De minimis test – Partial Exemption methods
There are de minimis rules that allow VAT relating to exempt supplies to be recovered provided it amounts to less than £625 per month and is less than 50 per cent of the input tax incurred in the VAT accounting period (the original test). Since April 2010 there have been two simplified tests that can be applied:
- Test One: total input tax incurred is no more than £625 per month on average and the value of exempt supplies is no more than 50 per cent of the value of all supplies
- Test Two: total input tax incurred less input tax directly attributable to taxable supplies is no more than £625 per month on average and the value of exempt supplies is no more than 50 per cent of the value of all supplies
A charity is de minimis if it passes Test One, Test Two or the original test, and if it passes any one test there is no need for it to consider the other two. The charity is still required to review its de minimis status at year-end as before and account for any under- or over-recovery of input tax as part of its adjustment.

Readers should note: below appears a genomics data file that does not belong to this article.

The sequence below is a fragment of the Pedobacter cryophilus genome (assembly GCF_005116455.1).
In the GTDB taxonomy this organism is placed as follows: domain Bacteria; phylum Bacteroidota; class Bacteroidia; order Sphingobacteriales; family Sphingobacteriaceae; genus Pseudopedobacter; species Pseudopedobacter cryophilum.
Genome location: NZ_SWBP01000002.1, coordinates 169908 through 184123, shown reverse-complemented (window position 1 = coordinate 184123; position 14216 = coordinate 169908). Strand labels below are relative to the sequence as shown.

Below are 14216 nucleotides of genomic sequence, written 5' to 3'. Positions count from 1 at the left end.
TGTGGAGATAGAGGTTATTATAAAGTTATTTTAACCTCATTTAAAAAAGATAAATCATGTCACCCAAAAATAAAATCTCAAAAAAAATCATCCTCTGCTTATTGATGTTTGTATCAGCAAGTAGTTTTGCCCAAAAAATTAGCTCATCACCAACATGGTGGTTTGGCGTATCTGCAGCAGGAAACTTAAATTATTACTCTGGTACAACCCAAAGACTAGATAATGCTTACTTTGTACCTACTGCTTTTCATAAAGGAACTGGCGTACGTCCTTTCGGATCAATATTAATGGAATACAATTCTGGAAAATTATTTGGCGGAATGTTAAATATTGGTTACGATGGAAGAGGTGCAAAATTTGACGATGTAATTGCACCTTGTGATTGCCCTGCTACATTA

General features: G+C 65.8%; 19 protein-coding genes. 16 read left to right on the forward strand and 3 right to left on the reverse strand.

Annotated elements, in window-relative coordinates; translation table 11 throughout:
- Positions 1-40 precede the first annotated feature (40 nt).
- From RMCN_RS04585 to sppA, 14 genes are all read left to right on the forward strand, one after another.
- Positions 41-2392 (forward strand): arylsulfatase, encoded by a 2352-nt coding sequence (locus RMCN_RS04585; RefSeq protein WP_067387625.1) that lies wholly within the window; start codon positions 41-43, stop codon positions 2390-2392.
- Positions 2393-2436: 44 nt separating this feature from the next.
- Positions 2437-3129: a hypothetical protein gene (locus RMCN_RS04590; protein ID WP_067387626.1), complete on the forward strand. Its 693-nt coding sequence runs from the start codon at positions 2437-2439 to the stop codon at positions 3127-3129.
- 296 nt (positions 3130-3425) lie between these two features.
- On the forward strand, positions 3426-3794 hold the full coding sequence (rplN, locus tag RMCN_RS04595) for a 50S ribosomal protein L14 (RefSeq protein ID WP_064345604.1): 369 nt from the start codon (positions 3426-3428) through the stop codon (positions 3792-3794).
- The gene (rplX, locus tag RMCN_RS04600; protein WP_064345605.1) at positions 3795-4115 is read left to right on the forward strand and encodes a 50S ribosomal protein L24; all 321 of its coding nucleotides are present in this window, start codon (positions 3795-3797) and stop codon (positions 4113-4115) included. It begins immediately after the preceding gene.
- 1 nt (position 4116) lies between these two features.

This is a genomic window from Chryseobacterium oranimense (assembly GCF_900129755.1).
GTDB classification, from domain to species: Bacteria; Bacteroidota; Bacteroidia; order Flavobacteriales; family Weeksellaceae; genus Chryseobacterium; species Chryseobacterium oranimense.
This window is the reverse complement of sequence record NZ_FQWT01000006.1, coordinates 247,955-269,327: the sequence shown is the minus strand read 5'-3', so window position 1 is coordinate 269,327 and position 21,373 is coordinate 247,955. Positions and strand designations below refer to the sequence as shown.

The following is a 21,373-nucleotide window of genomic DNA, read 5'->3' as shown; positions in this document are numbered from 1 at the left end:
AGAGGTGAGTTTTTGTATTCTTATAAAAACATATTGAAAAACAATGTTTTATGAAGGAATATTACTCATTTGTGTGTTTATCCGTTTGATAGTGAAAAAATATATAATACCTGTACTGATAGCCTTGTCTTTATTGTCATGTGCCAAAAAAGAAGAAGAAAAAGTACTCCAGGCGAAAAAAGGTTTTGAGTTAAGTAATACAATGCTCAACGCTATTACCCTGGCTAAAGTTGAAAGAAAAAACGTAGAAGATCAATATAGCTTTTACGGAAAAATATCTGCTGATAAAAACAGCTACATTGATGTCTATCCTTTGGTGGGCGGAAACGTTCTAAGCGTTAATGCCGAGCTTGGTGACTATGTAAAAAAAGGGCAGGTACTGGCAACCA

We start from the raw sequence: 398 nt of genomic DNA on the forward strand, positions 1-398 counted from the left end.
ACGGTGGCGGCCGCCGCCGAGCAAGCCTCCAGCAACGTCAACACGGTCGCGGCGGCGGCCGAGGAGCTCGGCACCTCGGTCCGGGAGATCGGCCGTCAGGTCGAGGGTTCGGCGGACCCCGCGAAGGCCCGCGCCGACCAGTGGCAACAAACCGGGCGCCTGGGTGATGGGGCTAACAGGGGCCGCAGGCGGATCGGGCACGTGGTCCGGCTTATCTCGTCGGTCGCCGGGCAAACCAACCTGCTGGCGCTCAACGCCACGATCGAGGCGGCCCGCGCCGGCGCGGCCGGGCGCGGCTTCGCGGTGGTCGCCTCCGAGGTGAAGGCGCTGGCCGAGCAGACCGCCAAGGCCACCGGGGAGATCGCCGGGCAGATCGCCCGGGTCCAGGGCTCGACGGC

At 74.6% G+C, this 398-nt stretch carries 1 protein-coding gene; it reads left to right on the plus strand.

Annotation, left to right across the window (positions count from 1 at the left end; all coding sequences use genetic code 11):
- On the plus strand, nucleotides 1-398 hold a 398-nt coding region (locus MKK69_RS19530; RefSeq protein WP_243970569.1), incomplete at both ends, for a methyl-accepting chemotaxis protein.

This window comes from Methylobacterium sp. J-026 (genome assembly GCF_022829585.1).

The normal rules are that a de minimis test should be carried out in each period. However, charities have the option of applying the de minimis test once a year instead of four or five times a year, where certain conditions are met. It allows a business that was de minimis in its previous partial exemption year to treat itself as de minimis in its current partial exemption year. This means that it can provisionally recover input tax relating to exempt supplies in each VAT period, saving the need for partial exemption calculations. Charities are still required to review their de minimis status at year-end; and if they fail the de minimis test for the year they must repay the input tax relating to exempt supplies that they provisionally recovered in-year. However, there is no need to carry out in-year partial exemption calculations.
The main risk of using the annual test is that if a charity provisionally recovers input tax relating to exempt supplies in-year but then fails the test at year-end it is required to repay this input tax to HMRC. If a charity thinks that it is likely to fail the test at year-end and repaying the input tax would cause it difficulties, then it would not be advisable for it to take up the option of the annual test.
For further information please refer to Chapter 11 (the de minimis rule) of HMRC VAT Notice 706: partial exemption.
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